Nairobi, KENYA: Maa community now demands the arrest and arraignment in court of police officers who allegedly killed more than 300 cows in Laikipia County.
The Maa community which comprises of Maasai, Samburu, Ilchamus, Larusa and Ilmolo are pastoralist that entirely depends on livestock for their livelihood.
Addressing journalist on Tuesday in Nairobi, Maa advocate Naikuni Ngaah, alluded that the shooting of their cattle by the police was an open display of impunity for the livelihoods and survival of long marginalized communities.
“We want to emphasize that cattle means a lot to the Maa community in particular and pastoralists in general. That one emaciated cow, goat or sheep that means nothing to non-pastoralists communities in Kenya, is equivalent to a kiosk, coffee and crops that other communities value as a source of survival. Shooting dead those animals amounts to economic sabotage of the pastoral communities.” Said Ngaah.
The community also demands that the government compensates the cattle owners at prevailing market rates for their livestock that were killed by police three days ago.
They also want that the government to release pastoralists who are in police custody and haven’t been charged with any offense for over two months now.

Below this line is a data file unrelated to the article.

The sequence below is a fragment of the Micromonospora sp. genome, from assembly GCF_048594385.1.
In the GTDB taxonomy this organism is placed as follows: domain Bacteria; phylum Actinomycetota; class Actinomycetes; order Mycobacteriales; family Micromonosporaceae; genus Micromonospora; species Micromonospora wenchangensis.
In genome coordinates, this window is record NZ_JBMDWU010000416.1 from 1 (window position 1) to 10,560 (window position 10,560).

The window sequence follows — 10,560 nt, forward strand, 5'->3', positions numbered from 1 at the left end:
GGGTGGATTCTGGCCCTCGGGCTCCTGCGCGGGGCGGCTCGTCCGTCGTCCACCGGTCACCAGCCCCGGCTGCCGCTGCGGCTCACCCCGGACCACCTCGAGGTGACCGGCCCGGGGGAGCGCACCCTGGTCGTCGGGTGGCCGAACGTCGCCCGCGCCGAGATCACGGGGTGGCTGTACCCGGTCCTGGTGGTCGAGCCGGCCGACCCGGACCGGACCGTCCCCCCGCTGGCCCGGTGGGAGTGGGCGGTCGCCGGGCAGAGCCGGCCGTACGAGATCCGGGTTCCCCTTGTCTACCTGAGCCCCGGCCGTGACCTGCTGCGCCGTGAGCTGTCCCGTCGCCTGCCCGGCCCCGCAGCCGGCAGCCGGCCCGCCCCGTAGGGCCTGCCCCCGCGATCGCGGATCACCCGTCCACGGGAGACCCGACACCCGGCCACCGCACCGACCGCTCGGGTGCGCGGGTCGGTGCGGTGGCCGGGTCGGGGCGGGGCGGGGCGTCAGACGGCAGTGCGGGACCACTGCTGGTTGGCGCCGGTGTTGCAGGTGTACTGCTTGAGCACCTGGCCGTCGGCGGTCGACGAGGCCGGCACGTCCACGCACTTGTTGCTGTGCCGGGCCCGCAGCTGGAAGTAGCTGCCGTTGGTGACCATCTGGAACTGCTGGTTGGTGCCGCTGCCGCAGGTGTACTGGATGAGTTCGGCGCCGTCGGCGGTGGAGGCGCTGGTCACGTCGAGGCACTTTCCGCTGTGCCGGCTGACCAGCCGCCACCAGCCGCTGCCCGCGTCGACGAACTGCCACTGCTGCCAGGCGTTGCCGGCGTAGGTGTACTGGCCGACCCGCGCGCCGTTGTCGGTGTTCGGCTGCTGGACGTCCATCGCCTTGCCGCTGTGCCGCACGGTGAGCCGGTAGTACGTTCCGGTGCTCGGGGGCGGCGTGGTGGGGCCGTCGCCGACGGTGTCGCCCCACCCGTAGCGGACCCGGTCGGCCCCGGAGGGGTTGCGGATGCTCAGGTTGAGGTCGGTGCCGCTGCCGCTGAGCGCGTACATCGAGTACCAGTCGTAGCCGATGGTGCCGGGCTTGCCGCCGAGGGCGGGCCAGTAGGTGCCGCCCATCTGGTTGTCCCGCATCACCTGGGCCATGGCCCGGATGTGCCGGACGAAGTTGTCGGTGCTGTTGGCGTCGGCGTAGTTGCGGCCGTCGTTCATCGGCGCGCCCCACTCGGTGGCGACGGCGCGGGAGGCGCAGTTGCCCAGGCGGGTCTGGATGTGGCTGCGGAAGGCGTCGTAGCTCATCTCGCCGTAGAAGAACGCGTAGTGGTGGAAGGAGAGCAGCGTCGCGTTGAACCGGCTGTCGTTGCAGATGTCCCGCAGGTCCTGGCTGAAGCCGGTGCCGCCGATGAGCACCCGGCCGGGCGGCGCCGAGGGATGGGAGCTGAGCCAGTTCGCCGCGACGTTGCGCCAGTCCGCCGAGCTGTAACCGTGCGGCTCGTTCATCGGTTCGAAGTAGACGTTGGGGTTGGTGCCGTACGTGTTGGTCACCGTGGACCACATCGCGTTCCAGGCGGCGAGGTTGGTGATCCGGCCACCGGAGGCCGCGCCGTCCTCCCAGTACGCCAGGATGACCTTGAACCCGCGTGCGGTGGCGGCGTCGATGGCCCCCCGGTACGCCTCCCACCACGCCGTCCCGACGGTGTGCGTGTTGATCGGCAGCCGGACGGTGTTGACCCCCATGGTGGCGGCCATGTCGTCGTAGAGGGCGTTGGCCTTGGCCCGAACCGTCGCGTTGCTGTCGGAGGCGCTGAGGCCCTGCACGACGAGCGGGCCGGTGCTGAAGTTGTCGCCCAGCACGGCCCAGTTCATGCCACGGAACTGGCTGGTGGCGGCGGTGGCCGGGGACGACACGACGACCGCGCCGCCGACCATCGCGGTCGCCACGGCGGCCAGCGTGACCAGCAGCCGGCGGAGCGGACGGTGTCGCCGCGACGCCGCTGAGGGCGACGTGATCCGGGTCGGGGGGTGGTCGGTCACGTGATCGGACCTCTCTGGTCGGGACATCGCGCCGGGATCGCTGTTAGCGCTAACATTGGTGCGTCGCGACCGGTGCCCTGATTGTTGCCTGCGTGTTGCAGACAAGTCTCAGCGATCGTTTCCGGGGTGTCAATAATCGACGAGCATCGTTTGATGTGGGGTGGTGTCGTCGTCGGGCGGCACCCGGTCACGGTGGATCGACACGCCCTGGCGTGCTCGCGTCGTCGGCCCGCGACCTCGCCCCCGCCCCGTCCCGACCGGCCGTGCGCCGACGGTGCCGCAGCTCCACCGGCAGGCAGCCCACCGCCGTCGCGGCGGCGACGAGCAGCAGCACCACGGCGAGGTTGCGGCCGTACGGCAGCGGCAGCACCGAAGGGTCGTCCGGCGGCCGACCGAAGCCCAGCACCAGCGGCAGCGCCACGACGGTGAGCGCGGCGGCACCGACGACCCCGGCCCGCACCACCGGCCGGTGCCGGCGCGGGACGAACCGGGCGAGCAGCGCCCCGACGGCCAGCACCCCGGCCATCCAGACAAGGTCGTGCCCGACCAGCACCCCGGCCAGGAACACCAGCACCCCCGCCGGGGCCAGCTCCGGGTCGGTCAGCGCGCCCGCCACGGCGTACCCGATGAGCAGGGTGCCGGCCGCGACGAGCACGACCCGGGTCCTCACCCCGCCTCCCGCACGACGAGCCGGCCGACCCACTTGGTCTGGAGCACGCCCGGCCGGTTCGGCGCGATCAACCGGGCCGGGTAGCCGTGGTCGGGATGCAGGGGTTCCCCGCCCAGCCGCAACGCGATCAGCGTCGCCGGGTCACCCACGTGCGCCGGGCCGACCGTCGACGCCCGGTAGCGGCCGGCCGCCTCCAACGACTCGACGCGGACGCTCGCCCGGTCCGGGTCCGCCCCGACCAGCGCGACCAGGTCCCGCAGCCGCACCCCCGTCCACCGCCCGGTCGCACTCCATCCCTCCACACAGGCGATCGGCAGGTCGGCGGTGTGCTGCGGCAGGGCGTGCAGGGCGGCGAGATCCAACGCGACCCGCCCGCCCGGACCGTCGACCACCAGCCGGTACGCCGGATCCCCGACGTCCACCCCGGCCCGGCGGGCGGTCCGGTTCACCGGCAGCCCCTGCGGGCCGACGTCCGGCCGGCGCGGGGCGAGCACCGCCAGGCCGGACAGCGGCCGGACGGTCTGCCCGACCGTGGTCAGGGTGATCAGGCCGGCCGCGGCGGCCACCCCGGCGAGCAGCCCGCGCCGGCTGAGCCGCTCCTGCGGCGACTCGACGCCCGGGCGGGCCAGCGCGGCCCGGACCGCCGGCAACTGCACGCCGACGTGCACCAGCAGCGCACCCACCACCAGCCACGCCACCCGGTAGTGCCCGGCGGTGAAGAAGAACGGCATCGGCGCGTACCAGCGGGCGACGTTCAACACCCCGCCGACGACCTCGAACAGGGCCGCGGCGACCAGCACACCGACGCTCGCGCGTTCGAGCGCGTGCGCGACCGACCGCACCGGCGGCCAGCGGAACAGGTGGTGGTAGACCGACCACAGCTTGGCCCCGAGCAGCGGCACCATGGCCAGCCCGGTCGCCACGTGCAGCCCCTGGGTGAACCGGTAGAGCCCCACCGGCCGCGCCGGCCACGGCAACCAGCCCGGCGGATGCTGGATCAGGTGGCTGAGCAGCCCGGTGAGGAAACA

They further urged the government to provide the pastoralist with permanent means of sustaining their livestock during drought, including controlled access to the ranches that may have water and pastures during moments of drought.
“The reason the pastoralist suffer is that their land which is meant to be community land has been already taken by the so-called private ranchers. They have no place to graze their herds of cattle. This is a historical injustice which has not been addressed.” Said Maa Advocate.
Police have been accused of killing over 300 livestock belonging to pastoralist communities who have invaded private ranches in Laikipia County.
The incident has been condemned by pastoralist communities, with their leaders turning to social media to accuse the police of employing unlawful means to evict them from the ranches.
Meanwhile, police have dismissed accusations of wanton killing of livestock belonging to the pastoralist communities in Laikipia County.
In a statement, Police Spokesman George Kinoti stated that the animals were caught in crossfire as officers were engaging illegal herders who had invaded private ranches.
Kinoti said that the armed herders chose to use their cows as a shield while firing at the police.